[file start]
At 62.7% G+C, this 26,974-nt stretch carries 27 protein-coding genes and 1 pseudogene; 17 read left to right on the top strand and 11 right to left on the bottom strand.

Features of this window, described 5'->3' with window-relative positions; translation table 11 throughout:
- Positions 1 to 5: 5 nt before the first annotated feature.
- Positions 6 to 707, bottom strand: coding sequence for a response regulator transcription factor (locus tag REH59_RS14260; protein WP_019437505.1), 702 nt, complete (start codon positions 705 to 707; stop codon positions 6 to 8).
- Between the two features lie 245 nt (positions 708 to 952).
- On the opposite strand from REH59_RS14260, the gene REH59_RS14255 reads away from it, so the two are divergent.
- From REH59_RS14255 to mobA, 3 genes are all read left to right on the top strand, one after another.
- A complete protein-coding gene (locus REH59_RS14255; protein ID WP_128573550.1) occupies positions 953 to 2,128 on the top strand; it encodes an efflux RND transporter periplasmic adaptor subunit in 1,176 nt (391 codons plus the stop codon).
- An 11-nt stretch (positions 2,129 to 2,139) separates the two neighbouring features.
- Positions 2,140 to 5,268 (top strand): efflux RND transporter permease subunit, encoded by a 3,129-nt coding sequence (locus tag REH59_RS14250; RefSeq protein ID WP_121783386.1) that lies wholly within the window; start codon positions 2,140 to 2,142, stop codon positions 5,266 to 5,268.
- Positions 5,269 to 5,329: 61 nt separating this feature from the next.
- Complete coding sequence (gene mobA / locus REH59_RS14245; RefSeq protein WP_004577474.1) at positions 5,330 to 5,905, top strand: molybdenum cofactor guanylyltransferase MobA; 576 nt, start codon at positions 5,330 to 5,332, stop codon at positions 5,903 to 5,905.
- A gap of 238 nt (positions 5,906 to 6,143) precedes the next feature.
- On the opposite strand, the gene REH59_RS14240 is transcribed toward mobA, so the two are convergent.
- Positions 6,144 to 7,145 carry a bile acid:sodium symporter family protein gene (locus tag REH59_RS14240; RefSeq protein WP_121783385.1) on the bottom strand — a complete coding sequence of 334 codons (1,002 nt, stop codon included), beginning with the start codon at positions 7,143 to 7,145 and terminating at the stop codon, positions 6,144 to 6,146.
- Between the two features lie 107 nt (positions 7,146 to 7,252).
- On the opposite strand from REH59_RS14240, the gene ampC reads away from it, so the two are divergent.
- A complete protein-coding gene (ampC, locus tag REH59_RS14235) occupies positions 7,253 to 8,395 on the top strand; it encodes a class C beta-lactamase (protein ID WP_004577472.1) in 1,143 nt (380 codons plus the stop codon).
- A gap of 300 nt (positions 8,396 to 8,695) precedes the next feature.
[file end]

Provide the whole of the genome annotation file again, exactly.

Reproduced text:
At 62.7% G+C, this 26,974-nt stretch carries 27 protein-coding genes and 1 pseudogene; 17 read left to right on the top strand and 11 right to left on the bottom strand.

Features of this window, described 5'->3' with window-relative positions; translation table 11 throughout:
- Positions 1 to 5: 5 nt before the first annotated feature.
- Positions 6 to 707, bottom strand: coding sequence for a response regulator transcription factor (locus tag REH59_RS14260; protein WP_019437505.1), 702 nt, complete (start codon positions 705 to 707; stop codon positions 6 to 8).
- Between the two features lie 245 nt (positions 708 to 952).
- On the opposite strand from REH59_RS14260, the gene REH59_RS14255 reads away from it, so the two are divergent.
- From REH59_RS14255 to mobA, 3 genes are all read left to right on the top strand, one after another.
- A complete protein-coding gene (locus REH59_RS14255; protein ID WP_128573550.1) occupies positions 953 to 2,128 on the top strand; it encodes an efflux RND transporter periplasmic adaptor subunit in 1,176 nt (391 codons plus the stop codon).
- An 11-nt stretch (positions 2,129 to 2,139) separates the two neighbouring features.
- Positions 2,140 to 5,268 (top strand): efflux RND transporter permease subunit, encoded by a 3,129-nt coding sequence (locus tag REH59_RS14250; RefSeq protein ID WP_121783386.1) that lies wholly within the window; start codon positions 2,140 to 2,142, stop codon positions 5,266 to 5,268.
- Positions 5,269 to 5,329: 61 nt separating this feature from the next.
- Complete coding sequence (gene mobA / locus REH59_RS14245; RefSeq protein WP_004577474.1) at positions 5,330 to 5,905, top strand: molybdenum cofactor guanylyltransferase MobA; 576 nt, start codon at positions 5,330 to 5,332, stop codon at positions 5,903 to 5,905.
- A gap of 238 nt (positions 5,906 to 6,143) precedes the next feature.
- On the opposite strand, the gene REH59_RS14240 is transcribed toward mobA, so the two are convergent.
- Positions 6,144 to 7,145 carry a bile acid:sodium symporter family protein gene (locus tag REH59_RS14240; RefSeq protein WP_121783385.1) on the bottom strand — a complete coding sequence of 334 codons (1,002 nt, stop codon included), beginning with the start codon at positions 7,143 to 7,145 and terminating at the stop codon, positions 6,144 to 6,146.
- Between the two features lie 107 nt (positions 7,146 to 7,252).
- On the opposite strand from REH59_RS14240, the gene ampC reads away from it, so the two are divergent.
- A complete protein-coding gene (ampC, locus tag REH59_RS14235) occupies positions 7,253 to 8,395 on the top strand; it encodes a class C beta-lactamase (protein ID WP_004577472.1) in 1,143 nt (380 codons plus the stop codon).
- A gap of 300 nt (positions 8,396 to 8,695) precedes the next feature.